Hello man of the post office. Any chance the bill for the toll is already in? No? OK, see you next week. Have a good day!
Bom dia senhor de correios. A multa para a portagem já está? Não? Ok, vê-lo na próxima semana. Tenha um bom dia!
5. Unwanted pets
Do you maybe sell anything against mice/cockroaches/mosquitos?
Tem alguma coisa contra ratos/baratas/mosquitos?
Hello neighbour. Everything ok? Yes, I’m fine too, thanks. I don’t feel like watering the plants. Do you think it’s going to rain this week?
Olá vizinho! Está tudo bem? Eu também, obrigado. Não me apetece regar as plantas. Acha que vai chover esta semana?
7. Damp house
Do you maybe sell dehumidifiers?
Could you please talk a bit slower? No, I don’t mean louder. I am not deaf, it’s just that I don’t speak or understand Portuguese very well.
Por favor, pode falar um pouco mais devagar? Não, não queria dizer mais alto. Não sou surdo, é so que não falo português muito bem.
9. Toll again
Hello man of the post office. Me again. Oh, still no bill I see. Well, then I suppose they’ll just send me the fine anywhere between now and three years. Thanks anyway for your help!
Bom dia, senhor de correios. Voltei! Oh, ainda não vejo uma multa. Ben, então suponho que eles simplesmente vão enviar-me a multa em qualquer altura entre agora e três anos. Seja o que for, obrigado pela sua ajuda!
How to buy a house in the Algarve?
Well, we won’t tell you that. Not only would it get very complicated, there are also already a lot of internet info guides. However, we’ve narrowed it down a bit: three experts give you their absolute best tips for buying property in the Algarve.
S.S. Tomaz, managing director of Algarve Property (www.algarveproperty.com)
‘Use a local and reputable lawyer and Estate Agency, not an internet based agent’
“A buyer should engage the services of a local and long established reputable and licensed Estate Agency. Avoid internet based agents that work out of a computer and then refer you to whoever pays them the highest commission; the agent must have local offices and be in the market for ten years or more.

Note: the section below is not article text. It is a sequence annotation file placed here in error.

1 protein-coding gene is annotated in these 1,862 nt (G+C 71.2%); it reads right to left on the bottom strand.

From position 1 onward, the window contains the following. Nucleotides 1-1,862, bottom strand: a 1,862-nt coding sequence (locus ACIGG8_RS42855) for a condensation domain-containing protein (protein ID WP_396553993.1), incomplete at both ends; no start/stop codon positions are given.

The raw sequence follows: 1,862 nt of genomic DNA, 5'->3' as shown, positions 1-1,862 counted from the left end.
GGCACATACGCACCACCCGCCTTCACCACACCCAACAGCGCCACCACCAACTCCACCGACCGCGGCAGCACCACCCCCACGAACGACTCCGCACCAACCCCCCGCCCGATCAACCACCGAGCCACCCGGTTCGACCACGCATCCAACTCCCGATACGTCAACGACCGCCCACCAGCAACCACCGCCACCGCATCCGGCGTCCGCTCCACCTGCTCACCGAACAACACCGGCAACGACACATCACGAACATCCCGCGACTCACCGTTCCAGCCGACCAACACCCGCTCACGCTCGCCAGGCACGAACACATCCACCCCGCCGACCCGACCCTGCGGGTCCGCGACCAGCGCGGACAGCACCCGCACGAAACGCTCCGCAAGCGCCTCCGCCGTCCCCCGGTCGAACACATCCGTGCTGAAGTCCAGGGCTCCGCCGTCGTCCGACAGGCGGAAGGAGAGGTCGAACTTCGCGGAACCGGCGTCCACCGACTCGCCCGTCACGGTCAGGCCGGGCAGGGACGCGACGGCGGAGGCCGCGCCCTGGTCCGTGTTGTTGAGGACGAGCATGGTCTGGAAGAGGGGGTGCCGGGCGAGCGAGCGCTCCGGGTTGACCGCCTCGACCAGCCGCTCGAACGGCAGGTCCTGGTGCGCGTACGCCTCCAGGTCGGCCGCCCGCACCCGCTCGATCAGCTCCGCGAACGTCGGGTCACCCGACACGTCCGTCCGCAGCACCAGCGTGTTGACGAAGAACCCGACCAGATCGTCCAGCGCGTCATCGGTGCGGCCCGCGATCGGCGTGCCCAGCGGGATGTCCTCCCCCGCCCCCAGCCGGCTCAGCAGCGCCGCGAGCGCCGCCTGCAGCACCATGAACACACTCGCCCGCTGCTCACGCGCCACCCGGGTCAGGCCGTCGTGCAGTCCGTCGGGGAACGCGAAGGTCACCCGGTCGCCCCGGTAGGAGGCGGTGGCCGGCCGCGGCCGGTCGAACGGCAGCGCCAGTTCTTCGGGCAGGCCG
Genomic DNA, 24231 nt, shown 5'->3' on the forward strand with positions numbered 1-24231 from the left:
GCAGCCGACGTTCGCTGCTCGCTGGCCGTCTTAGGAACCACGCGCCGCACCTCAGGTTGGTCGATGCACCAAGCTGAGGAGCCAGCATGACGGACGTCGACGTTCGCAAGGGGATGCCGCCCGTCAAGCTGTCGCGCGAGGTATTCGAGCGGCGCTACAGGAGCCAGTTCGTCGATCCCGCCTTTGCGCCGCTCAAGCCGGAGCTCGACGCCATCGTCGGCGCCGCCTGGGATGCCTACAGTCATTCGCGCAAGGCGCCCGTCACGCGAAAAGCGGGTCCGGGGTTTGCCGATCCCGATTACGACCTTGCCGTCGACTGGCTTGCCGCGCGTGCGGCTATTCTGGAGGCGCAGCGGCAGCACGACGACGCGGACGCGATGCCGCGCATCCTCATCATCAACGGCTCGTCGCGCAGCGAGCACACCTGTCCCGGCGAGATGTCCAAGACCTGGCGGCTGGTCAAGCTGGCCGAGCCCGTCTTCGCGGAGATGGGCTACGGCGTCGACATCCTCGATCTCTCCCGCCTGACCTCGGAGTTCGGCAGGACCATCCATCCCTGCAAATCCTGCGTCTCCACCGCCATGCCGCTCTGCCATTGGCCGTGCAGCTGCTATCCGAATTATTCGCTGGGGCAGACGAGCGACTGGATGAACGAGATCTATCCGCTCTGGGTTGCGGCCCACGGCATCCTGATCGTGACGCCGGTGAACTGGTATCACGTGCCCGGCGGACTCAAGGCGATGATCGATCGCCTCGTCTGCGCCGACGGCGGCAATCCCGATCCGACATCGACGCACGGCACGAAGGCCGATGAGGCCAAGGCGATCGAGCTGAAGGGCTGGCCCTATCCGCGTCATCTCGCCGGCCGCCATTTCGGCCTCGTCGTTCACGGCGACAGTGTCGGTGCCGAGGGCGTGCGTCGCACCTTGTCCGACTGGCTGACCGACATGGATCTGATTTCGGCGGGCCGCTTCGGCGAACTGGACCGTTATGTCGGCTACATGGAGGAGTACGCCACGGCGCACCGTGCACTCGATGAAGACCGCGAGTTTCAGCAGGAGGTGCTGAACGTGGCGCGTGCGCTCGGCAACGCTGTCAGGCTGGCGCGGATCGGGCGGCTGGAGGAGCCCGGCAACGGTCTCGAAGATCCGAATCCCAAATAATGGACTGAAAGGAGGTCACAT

Also, you should use the services of a well-established bilingual and reputable local lawyer who has been in the market for the last ten years as well to represent you and perform due diligence. This way all checks on the property would normally be done and assure a safe transaction.”
Dick Knoth, estate agent with Portuguese 3-RAMi licence (www.algarvesecondhome.com)
‘Realise that the Portuguese culture, mentality and laws are different from those in your home country’
“First, realise that buying a house in the Algarve isn’t the same as buying a house in your home country. In Portugal there’s a different law, culture and mentality. There are other things that should be checked when it comes to state of a property: e.g. does that new layer of paint maybe hide hairline cracks?
Also, it’s all about exact location. In the Algarve, five kilometres more north or south can make a huge different climate-wise. When possible, visit in different seasons so you know it isn’t too hot in summer or too cold in winter. In Portugal there are no water boards, so make sure that when it rains in autumn or spring, the height difference in the landscape doesn’t mean your garden becomes a swimming pool.”
Richard Mills, director of Azul Properties (www.azul-properties.com)
‘Visit the property at different times of day and, when buying in a rural area, carry out the milk test’
“Make sure you view the property at different times of the day, and early evening. It is good to see what happens once the neighbours are home from work (are they noisy?), but it is also important to see how the light changes, and how this makes a house feel.
When purchasing property outside of urban areas, always carry out the milk test. What is that? Imagine that you are making a cup of tea or coffee, and suddenly realise you have run out of milk. How long will it take you to get to the nearest shop and back? Small things like this can make all the difference.”
See original article in Enjoy the Algarve – magazine November 2015